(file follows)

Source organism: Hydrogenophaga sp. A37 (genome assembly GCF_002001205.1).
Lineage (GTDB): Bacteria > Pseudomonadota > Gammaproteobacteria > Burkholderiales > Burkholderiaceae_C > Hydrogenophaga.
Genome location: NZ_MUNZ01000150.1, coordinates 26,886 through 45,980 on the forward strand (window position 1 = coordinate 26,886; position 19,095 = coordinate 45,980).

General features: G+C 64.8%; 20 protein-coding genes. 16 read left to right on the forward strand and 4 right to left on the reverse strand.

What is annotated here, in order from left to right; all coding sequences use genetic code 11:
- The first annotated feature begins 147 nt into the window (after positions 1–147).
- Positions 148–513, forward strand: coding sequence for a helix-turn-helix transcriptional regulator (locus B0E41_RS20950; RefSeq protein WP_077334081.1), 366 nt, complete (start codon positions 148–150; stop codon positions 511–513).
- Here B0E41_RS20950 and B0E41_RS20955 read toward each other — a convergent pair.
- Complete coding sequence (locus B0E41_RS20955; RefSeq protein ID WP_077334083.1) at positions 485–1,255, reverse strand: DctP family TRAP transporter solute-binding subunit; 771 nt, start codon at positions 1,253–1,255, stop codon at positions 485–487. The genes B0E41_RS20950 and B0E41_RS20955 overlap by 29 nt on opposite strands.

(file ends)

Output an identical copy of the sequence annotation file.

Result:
Source organism: Hydrogenophaga sp. A37 (genome assembly GCF_002001205.1).
Lineage (GTDB): Bacteria > Pseudomonadota > Gammaproteobacteria > Burkholderiales > Burkholderiaceae_C > Hydrogenophaga.
Genome location: NZ_MUNZ01000150.1, coordinates 26,886 through 45,980 on the forward strand (window position 1 = coordinate 26,886; position 19,095 = coordinate 45,980).

General features: G+C 64.8%; 20 protein-coding genes. 16 read left to right on the forward strand and 4 right to left on the reverse strand.

What is annotated here, in order from left to right; all coding sequences use genetic code 11:
- The first annotated feature begins 147 nt into the window (after positions 1–147).
- Positions 148–513, forward strand: coding sequence for a helix-turn-helix transcriptional regulator (locus B0E41_RS20950; RefSeq protein WP_077334081.1), 366 nt, complete (start codon positions 148–150; stop codon positions 511–513).
- Here B0E41_RS20950 and B0E41_RS20955 read toward each other — a convergent pair.
- Complete coding sequence (locus B0E41_RS20955; RefSeq protein ID WP_077334083.1) at positions 485–1,255, reverse strand: DctP family TRAP transporter solute-binding subunit; 771 nt, start codon at positions 1,253–1,255, stop codon at positions 485–487. The genes B0E41_RS20950 and B0E41_RS20955 overlap by 29 nt on opposite strands.